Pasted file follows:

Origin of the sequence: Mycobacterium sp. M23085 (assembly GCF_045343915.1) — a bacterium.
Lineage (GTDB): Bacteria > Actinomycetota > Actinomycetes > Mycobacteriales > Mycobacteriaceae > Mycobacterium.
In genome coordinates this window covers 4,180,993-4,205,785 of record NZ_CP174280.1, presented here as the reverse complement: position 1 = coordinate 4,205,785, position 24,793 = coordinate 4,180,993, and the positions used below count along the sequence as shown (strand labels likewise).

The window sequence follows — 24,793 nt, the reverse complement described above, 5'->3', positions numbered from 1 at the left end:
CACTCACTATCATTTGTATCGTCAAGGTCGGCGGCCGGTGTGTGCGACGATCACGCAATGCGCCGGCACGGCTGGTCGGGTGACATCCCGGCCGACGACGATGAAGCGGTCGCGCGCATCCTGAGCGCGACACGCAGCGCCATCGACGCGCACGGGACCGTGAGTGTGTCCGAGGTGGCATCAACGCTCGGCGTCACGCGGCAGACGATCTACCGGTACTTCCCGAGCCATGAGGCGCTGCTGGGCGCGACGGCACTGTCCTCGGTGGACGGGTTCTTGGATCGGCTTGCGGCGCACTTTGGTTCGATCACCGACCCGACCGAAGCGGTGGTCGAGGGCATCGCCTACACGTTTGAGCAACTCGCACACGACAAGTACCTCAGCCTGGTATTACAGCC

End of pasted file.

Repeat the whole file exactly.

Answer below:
Origin of the sequence: Mycobacterium sp. M23085 (assembly GCF_045343915.1) — a bacterium.
Lineage (GTDB): Bacteria > Actinomycetota > Actinomycetes > Mycobacteriales > Mycobacteriaceae > Mycobacterium.
In genome coordinates this window covers 4,180,993-4,205,785 of record NZ_CP174280.1, presented here as the reverse complement: position 1 = coordinate 4,205,785, position 24,793 = coordinate 4,180,993, and the positions used below count along the sequence as shown (strand labels likewise).

The window sequence follows — 24,793 nt, the reverse complement described above, 5'->3', positions numbered from 1 at the left end:
CACTCACTATCATTTGTATCGTCAAGGTCGGCGGCCGGTGTGTGCGACGATCACGCAATGCGCCGGCACGGCTGGTCGGGTGACATCCCGGCCGACGACGATGAAGCGGTCGCGCGCATCCTGAGCGCGACACGCAGCGCCATCGACGCGCACGGGACCGTGAGTGTGTCCGAGGTGGCATCAACGCTCGGCGTCACGCGGCAGACGATCTACCGGTACTTCCCGAGCCATGAGGCGCTGCTGGGCGCGACGGCACTGTCCTCGGTGGACGGGTTCTTGGATCGGCTTGCGGCGCACTTTGGTTCGATCACCGACCCGACCGAAGCGGTGGTCGAGGGCATCGCCTACACGTTTGAGCAACTCGCACACGACAAGTACCTCAGCCTGGTATTACAGCC